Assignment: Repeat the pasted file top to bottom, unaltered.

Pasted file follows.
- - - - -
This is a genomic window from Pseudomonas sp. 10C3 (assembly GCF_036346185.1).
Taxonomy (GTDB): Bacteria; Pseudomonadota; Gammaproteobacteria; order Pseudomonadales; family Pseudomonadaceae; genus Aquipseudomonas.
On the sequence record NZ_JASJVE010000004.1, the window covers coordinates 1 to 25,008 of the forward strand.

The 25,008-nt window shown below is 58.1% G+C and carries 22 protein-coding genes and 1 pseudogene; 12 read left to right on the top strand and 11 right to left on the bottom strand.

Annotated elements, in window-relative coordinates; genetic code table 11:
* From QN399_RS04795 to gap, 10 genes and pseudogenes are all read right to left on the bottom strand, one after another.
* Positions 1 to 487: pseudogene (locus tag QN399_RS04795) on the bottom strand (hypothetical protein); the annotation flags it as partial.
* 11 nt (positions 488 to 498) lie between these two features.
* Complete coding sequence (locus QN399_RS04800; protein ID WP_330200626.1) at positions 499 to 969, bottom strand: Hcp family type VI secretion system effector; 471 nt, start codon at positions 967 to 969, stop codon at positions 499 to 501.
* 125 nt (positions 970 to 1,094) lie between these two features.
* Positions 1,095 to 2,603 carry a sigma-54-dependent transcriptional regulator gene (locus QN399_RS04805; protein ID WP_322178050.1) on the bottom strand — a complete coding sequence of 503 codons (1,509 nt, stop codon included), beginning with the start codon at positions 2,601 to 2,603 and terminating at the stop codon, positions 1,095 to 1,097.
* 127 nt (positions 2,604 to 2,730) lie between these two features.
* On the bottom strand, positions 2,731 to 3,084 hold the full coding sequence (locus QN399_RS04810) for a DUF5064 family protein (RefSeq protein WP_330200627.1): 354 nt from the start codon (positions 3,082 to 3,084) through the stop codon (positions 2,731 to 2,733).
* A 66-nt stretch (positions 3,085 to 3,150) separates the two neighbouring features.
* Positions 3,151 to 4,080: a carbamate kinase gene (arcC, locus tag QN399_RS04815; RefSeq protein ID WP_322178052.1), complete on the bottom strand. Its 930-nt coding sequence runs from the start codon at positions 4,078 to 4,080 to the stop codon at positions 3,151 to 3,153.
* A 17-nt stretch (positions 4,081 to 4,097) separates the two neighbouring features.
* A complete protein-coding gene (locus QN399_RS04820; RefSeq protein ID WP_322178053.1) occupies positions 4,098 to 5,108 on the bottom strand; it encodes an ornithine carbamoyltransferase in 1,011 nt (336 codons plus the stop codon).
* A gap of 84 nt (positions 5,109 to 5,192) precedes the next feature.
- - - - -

This is a genomic window from Pseudomonas sp. 10C3 (assembly GCF_036346185.1).
Taxonomy (GTDB): Bacteria; Pseudomonadota; Gammaproteobacteria; order Pseudomonadales; family Pseudomonadaceae; genus Aquipseudomonas.
On the sequence record NZ_JASJVE010000004.1, the window covers coordinates 1 to 25,008 of the forward strand.

The 25,008-nt window shown below is 58.1% G+C and carries 22 protein-coding genes and 1 pseudogene; 12 read left to right on the top strand and 11 right to left on the bottom strand.

Annotated elements, in window-relative coordinates; genetic code table 11:
* From QN399_RS04795 to gap, 10 genes and pseudogenes are all read right to left on the bottom strand, one after another.
* Positions 1 to 487: pseudogene (locus tag QN399_RS04795) on the bottom strand (hypothetical protein); the annotation flags it as partial.
* 11 nt (positions 488 to 498) lie between these two features.
* Complete coding sequence (locus QN399_RS04800; protein ID WP_330200626.1) at positions 499 to 969, bottom strand: Hcp family type VI secretion system effector; 471 nt, start codon at positions 967 to 969, stop codon at positions 499 to 501.
* 125 nt (positions 970 to 1,094) lie between these two features.
* Positions 1,095 to 2,603 carry a sigma-54-dependent transcriptional regulator gene (locus QN399_RS04805; protein ID WP_322178050.1) on the bottom strand — a complete coding sequence of 503 codons (1,509 nt, stop codon included), beginning with the start codon at positions 2,601 to 2,603 and terminating at the stop codon, positions 1,095 to 1,097.
* 127 nt (positions 2,604 to 2,730) lie between these two features.
* On the bottom strand, positions 2,731 to 3,084 hold the full coding sequence (locus QN399_RS04810) for a DUF5064 family protein (RefSeq protein WP_330200627.1): 354 nt from the start codon (positions 3,082 to 3,084) through the stop codon (positions 2,731 to 2,733).
* A 66-nt stretch (positions 3,085 to 3,150) separates the two neighbouring features.
* Positions 3,151 to 4,080: a carbamate kinase gene (arcC, locus tag QN399_RS04815; RefSeq protein ID WP_322178052.1), complete on the bottom strand. Its 930-nt coding sequence runs from the start codon at positions 4,078 to 4,080 to the stop codon at positions 3,151 to 3,153.
* A 17-nt stretch (positions 4,081 to 4,097) separates the two neighbouring features.
* A complete protein-coding gene (locus QN399_RS04820; RefSeq protein ID WP_322178053.1) occupies positions 4,098 to 5,108 on the bottom strand; it encodes an ornithine carbamoyltransferase in 1,011 nt (336 codons plus the stop codon).
* A gap of 84 nt (positions 5,109 to 5,192) precedes the next feature.